When most people think about stressful careers, they might not put marketing at the top of the list. However, if you’re a marketing coordinator or part of a 10-person marketing team, you may be feeling the crunch — especially if your organization looks to you as the chief-of-everything-marketing.
For many marketers, they feel the steady anxiety of proving their worth to their companies. And, while marketers are often not recognized when something goes well (I mean, when was the last time your company celebrated a qualified lead you passed on to sales?), they are quickly blamed when something goes wrong.
After years in sales in the marketing industry, it’s been my observation that proving one's worth is the fear that worries marketers the most.
For heads of marketing, those other key leaders in your organization sit in the C-suite and at the top of the sales department.
For most marketers, their relationship with the sales department is tenuous at best.
What about their relationship with the C-suite?
Now, it’s entirely possible that you and your head of sales are all completely aligned and sales are better than ever. It’s also entirely possible that your CEO jumps for joy and gives you high fives every day because of the value you bring to the organization.
If so, congratulations! You probably don’t need to keep reading. Just put your feet up and let the sales and high fives roll in.
If you don’t have a great relationship with your head of sales and your CEO gives more resources to your sales department than to your marketing team, it’s likely that you are not aligned. And misalignment is hurting everything from your bottom line to your feelings of being a valuable contributor.
How to tell if you’re aligned
This is pretty simple. As a marketing leader, you know you’re aligned with your head of sales if you can say “yes” to nearly all of the following:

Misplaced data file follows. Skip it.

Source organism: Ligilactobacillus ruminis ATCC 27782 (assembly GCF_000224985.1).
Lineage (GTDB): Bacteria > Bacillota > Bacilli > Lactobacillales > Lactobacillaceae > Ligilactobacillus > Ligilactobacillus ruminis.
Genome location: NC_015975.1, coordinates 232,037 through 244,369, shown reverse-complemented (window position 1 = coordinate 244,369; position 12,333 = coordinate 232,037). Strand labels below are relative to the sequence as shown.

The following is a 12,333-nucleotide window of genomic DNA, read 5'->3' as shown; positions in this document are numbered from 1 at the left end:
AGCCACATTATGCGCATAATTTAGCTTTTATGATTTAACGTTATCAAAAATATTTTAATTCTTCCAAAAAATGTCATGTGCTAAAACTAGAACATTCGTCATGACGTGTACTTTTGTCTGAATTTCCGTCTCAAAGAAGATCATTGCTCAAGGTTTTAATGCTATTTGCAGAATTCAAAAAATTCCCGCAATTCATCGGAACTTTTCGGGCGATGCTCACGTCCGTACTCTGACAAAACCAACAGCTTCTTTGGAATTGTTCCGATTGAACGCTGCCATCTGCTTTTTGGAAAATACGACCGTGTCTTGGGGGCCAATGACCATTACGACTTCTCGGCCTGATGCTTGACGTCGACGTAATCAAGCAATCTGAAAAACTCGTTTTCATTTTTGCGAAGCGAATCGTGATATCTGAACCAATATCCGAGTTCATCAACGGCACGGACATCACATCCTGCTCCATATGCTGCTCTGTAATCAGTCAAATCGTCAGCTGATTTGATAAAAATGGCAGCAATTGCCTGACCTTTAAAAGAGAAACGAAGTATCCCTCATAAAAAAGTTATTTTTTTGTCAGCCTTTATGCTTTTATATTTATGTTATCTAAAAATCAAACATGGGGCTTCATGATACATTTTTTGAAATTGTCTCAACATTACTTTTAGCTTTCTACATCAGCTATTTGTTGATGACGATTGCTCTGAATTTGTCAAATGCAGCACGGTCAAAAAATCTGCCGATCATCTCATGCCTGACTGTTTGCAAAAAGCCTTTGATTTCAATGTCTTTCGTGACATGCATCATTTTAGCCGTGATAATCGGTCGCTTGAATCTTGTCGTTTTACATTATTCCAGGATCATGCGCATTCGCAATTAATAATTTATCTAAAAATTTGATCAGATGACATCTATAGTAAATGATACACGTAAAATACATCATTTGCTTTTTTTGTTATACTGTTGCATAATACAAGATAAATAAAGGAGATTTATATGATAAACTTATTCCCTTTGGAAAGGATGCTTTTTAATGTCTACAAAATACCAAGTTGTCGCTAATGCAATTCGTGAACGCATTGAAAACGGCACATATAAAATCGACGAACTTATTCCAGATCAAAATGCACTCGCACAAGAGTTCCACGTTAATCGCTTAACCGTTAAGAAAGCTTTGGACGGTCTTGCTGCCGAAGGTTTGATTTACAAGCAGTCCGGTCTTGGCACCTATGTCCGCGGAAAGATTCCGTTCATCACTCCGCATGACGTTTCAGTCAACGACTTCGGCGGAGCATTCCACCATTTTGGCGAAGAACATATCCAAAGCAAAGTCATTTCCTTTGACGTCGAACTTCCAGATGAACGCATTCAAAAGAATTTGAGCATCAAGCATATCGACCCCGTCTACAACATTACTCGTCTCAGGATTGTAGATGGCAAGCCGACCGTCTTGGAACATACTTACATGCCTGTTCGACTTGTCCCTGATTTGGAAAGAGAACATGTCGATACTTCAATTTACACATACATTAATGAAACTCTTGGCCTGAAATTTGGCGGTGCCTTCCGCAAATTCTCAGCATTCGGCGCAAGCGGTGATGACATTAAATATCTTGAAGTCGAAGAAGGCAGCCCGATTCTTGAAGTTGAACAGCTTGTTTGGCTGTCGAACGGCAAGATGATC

I meet regularly with my head of sales
I attend sales meetings regularly
We attend conferences together
I have a content creation process in place and sales is involved
I regularly watch sales calls
Sales is aware of campaigns I execute, has the promotional copy, and has follow-up sequences to ensure success
The sales team uses content from my team with prospects in the sales process
If you can’t honestly answer yes to most of the above statements, it’s time to take action. Proving your value will depend on it.
As John Dewey once said, a problem well-stated is a problem half-solved. In other words, the first step to fixing this rift is to talk to your CEO and call the problem out.
You’ve got several options that can help you convince your CEO that your organization needs to become better aligned.
You can say to your CEO, “I have an idea that I feel strongly about, but I want to get your thoughts first. In order to do that you need to read this book because it will put a spotlight on how sales and marketing can better work together. Would you be willing to read it and have a conversation with me?”
You can bring your CEO and sales leaders to IMPACT+, our online learning community. There, all of the great pains listed above are addressed in courses, lessons, and keynotes. Your CEO and head of sales can self-discover what needs to change in order to see the growth the company wants to achieve, and you can smile and make them feel like it was all their idea.
You could have someone outside the company come into your office, with the C-suite, marketing, and sales leadership in the same room to get everyone aligned, move past the great pains, and agree on an action plan that will help you achieve the growth that you all need.
If the thought of starting this conversation stresses you out, don’t worry, we’ve got your back.
You can show them this video, made by the team here at IMPACT:
After, make it a point to sit down and meet with your CEO and talk through what you both think of Marcus's approach.
An aligned company is a happy company
So, what’s going to happen if you go to all this trouble?
Well, you’ll all be on the same page about how you and your colleagues are going to work together to achieve your sales goals. You’ll break down the barriers between marketing and sales, and you’ll work for a company where marketing is more involved in sales and sales is more involved in marketing.
This will create a mutual understanding and approach to how you communicate with your prospects and customers. Once you have that, you’ll see a positive impact on sales. When you can help your organization accomplish this, that’s when you’ll truly become (and feel) valuable.
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